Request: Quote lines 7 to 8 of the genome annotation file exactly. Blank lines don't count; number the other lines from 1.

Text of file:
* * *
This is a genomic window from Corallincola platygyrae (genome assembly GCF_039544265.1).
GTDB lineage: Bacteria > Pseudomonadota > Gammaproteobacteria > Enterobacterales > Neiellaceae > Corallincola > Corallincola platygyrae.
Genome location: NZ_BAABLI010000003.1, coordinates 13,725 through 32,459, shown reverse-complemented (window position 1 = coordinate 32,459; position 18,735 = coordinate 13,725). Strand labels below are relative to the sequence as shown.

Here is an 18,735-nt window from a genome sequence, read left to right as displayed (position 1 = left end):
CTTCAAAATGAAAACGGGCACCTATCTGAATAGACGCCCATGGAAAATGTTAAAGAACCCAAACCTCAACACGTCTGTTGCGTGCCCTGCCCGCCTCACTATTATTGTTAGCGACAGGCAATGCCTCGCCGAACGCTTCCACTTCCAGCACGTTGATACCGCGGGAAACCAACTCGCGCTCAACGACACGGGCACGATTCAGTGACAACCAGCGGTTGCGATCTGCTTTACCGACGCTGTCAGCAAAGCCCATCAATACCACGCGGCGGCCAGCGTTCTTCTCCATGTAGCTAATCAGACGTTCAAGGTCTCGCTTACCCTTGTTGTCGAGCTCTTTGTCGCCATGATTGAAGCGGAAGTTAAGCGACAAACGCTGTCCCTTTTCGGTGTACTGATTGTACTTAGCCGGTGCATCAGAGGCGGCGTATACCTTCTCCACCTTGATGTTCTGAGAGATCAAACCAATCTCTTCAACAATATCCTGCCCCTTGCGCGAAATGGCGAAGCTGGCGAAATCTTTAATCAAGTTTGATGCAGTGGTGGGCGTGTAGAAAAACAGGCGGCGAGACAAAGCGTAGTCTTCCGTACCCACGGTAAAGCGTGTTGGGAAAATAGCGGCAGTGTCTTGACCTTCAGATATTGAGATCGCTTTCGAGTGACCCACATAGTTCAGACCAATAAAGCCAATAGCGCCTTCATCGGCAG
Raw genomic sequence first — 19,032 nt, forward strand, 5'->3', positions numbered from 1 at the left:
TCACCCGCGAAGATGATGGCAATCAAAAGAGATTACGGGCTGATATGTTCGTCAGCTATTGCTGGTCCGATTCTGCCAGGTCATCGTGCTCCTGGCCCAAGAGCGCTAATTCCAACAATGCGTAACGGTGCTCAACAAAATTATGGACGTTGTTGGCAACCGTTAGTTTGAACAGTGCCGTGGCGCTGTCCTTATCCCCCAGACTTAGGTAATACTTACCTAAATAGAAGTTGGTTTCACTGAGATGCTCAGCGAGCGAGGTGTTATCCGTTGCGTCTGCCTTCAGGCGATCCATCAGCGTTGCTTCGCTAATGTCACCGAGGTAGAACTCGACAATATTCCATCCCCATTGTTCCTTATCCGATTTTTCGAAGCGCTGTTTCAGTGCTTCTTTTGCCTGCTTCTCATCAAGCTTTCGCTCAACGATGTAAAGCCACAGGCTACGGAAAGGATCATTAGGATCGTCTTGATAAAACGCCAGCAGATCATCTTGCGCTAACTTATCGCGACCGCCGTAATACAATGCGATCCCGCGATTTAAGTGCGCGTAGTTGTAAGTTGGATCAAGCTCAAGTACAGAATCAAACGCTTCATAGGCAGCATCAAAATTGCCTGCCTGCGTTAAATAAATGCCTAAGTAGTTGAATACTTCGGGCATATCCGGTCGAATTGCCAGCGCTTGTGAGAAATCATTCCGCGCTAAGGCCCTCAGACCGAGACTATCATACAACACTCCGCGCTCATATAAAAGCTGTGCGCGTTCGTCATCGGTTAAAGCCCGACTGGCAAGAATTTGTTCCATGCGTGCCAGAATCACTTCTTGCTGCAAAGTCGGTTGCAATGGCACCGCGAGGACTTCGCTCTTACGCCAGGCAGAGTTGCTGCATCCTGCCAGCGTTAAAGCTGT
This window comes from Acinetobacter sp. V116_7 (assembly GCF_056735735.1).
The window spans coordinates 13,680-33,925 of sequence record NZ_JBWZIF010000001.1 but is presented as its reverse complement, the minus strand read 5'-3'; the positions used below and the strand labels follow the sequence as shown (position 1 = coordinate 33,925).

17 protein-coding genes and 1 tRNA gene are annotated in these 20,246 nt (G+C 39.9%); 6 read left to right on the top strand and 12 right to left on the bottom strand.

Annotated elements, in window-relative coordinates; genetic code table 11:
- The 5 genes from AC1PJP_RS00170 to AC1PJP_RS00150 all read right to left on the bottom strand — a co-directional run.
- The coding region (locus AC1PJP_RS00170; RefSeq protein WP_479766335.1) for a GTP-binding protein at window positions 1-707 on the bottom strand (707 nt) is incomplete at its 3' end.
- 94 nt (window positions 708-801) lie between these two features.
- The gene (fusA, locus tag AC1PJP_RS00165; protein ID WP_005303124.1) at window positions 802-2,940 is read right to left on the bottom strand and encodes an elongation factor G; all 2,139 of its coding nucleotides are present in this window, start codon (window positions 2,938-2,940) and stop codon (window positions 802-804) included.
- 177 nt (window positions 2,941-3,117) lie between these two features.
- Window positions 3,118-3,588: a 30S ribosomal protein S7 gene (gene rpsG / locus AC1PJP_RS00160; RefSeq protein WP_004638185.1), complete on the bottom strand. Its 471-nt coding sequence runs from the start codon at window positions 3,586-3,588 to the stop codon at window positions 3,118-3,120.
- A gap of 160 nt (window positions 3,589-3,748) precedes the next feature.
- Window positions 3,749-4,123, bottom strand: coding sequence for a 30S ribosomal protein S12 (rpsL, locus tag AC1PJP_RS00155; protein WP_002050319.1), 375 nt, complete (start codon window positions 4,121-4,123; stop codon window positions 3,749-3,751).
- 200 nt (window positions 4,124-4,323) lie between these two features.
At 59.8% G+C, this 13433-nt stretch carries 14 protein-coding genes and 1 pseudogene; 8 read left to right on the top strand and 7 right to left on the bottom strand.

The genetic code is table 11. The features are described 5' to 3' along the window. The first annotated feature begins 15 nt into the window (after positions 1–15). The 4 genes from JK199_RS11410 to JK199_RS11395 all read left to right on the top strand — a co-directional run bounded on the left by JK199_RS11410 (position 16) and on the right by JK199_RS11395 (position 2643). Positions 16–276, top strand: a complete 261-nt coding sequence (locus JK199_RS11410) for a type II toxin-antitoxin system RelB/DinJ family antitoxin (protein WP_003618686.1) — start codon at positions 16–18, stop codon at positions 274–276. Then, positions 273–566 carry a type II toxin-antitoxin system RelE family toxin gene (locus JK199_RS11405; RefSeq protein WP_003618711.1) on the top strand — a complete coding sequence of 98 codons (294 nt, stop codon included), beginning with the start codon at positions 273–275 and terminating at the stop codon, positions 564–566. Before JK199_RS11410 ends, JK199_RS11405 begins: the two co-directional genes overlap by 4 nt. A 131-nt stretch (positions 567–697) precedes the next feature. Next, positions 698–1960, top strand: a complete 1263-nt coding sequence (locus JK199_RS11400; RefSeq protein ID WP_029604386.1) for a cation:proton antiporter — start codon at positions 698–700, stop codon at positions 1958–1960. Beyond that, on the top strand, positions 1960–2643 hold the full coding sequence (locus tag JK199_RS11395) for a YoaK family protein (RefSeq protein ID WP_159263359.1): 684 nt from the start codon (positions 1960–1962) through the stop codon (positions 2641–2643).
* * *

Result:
TCACCCGCGAAGATGATGGCAATCAAAAGAGATTACGGGCTGATATGTTCGTCAGCTATTGCTGGTCCGATTCTGCCAGGTCATCGTGCTCCTGGCCCAAGAGCGCTAATTCCAACAATGCGTAACGGTGCTCAACAAAATTATGGACGTTGTTGGCAACCGTTAGTTTGAACAGTGCCGTGGCGCTGTCCTTATCCCCCAGACTTAGGTAATACTTACCTAAATAGAAGTTGGTTTCACTGAGATGCTCAGCGAGCGAGGTGTTATCCGTTGCGTCTGCCTTCAGGCGATCCATCAGCGTTGCTTCGCTAATGTCACCGAGGTAGAACTCGACAATATTCCATCCCCATTGTTCCTTATCCGATTTTTCGAAGCGCTGTTTCAGTGCTTCTTTTGCCTGCTTCTCATCAAGCTTTCGCTCAACGATGTAAAGCCACAGGCTACGGAAAGGATCATTAGGATCGTCTTGATAAAACGCCAGCAGATCATCTTGCGCTAACTTATCGCGACCGCCGTAATACAATGCGATCCCGCGATTTAAGTGCGCGTAGTTGTAAGTTGGATCAAGCTCAAGTACAGAATCAAACGCTTCATAGGCAGCATCAAAATTGCCTGCCTGCGTTAAATAAATGCCTAAGTAGTTGAATACTTCGGGCATATCCGGTCGAATTGCCAGCGCTTGTGAGAAATCATTCCGCGCTAAGGCCCTCAGACCGAGACTATCATACAACACTCCGCGCTCATATAAAAGCTGTGCGCGTTCGTCATCGGTTAAAGCCCGACTGGCAAGAATTTGTTCCATGCGTGCCAGAATCACTTCTTGCTGCAAAGTCGGTTGCAATGGCACCGCGAGGACTTCGCTCTTACGCCAGGCAGAGTTGCTGCATCCTGCCAGCGTTAAAGCTGT
This window comes from Acinetobacter sp. V116_7 (assembly GCF_056735735.1).